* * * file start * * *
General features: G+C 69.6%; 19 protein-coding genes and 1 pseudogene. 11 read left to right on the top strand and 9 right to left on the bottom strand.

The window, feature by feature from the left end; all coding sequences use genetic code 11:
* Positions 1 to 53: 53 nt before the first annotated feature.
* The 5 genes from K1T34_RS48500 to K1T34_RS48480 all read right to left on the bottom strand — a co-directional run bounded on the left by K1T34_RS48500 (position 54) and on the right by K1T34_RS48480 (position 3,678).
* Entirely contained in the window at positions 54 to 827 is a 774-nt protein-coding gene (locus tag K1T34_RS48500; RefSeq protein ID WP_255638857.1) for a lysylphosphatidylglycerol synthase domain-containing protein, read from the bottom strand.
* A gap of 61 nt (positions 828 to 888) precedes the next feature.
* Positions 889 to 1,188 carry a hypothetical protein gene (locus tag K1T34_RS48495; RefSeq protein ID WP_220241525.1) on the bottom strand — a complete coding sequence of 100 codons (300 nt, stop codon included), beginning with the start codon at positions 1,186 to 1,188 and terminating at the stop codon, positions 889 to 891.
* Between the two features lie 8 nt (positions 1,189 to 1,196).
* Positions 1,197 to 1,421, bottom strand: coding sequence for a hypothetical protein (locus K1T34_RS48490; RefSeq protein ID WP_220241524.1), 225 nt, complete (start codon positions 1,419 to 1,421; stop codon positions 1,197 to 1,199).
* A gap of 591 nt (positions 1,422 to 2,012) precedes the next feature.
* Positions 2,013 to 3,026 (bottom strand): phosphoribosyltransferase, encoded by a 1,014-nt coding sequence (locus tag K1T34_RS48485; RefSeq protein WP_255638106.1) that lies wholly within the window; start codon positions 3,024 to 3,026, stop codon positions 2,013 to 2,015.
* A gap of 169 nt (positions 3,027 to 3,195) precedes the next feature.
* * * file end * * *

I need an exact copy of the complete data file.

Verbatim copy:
General features: G+C 69.6%; 19 protein-coding genes and 1 pseudogene. 11 read left to right on the top strand and 9 right to left on the bottom strand.

The window, feature by feature from the left end; all coding sequences use genetic code 11:
* Positions 1 to 53: 53 nt before the first annotated feature.
* The 5 genes from K1T34_RS48500 to K1T34_RS48480 all read right to left on the bottom strand — a co-directional run bounded on the left by K1T34_RS48500 (position 54) and on the right by K1T34_RS48480 (position 3,678).
* Entirely contained in the window at positions 54 to 827 is a 774-nt protein-coding gene (locus tag K1T34_RS48500; RefSeq protein ID WP_255638857.1) for a lysylphosphatidylglycerol synthase domain-containing protein, read from the bottom strand.
* A gap of 61 nt (positions 828 to 888) precedes the next feature.
* Positions 889 to 1,188 carry a hypothetical protein gene (locus tag K1T34_RS48495; RefSeq protein ID WP_220241525.1) on the bottom strand — a complete coding sequence of 100 codons (300 nt, stop codon included), beginning with the start codon at positions 1,186 to 1,188 and terminating at the stop codon, positions 889 to 891.
* Between the two features lie 8 nt (positions 1,189 to 1,196).
* Positions 1,197 to 1,421, bottom strand: coding sequence for a hypothetical protein (locus K1T34_RS48490; RefSeq protein ID WP_220241524.1), 225 nt, complete (start codon positions 1,419 to 1,421; stop codon positions 1,197 to 1,199).
* A gap of 591 nt (positions 1,422 to 2,012) precedes the next feature.
* Positions 2,013 to 3,026 (bottom strand): phosphoribosyltransferase, encoded by a 1,014-nt coding sequence (locus tag K1T34_RS48485; RefSeq protein WP_255638106.1) that lies wholly within the window; start codon positions 3,024 to 3,026, stop codon positions 2,013 to 2,015.
* A gap of 169 nt (positions 3,027 to 3,195) precedes the next feature.